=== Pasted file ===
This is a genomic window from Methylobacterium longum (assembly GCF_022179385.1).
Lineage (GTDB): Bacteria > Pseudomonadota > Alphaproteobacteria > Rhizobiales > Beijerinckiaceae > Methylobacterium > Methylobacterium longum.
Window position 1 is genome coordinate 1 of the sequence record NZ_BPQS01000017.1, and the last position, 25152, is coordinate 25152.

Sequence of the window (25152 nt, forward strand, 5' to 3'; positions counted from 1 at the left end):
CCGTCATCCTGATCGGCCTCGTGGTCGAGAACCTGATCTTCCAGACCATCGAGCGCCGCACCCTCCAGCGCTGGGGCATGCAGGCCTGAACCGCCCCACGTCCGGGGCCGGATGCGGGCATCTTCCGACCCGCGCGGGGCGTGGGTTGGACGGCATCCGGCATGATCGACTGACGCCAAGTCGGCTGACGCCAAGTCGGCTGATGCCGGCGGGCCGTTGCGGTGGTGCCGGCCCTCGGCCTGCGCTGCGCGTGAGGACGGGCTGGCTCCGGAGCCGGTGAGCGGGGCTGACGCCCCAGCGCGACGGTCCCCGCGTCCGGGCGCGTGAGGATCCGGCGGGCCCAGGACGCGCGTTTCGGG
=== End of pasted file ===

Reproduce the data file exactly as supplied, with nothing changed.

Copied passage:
This is a genomic window from Methylobacterium longum (assembly GCF_022179385.1).
Lineage (GTDB): Bacteria > Pseudomonadota > Alphaproteobacteria > Rhizobiales > Beijerinckiaceae > Methylobacterium > Methylobacterium longum.
Window position 1 is genome coordinate 1 of the sequence record NZ_BPQS01000017.1, and the last position, 25152, is coordinate 25152.

Sequence of the window (25152 nt, forward strand, 5' to 3'; positions counted from 1 at the left end):
CCGTCATCCTGATCGGCCTCGTGGTCGAGAACCTGATCTTCCAGACCATCGAGCGCCGCACCCTCCAGCGCTGGGGCATGCAGGCCTGAACCGCCCCACGTCCGGGGCCGGATGCGGGCATCTTCCGACCCGCGCGGGGCGTGGGTTGGACGGCATCCGGCATGATCGACTGACGCCAAGTCGGCTGACGCCAAGTCGGCTGATGCCGGCGGGCCGTTGCGGTGGTGCCGGCCCTCGGCCTGCGCTGCGCGTGAGGACGGGCTGGCTCCGGAGCCGGTGAGCGGGGCTGACGCCCCAGCGCGACGGTCCCCGCGTCCGGGCGCGTGAGGATCCGGCGGGCCCAGGACGCGCGTTTCGGG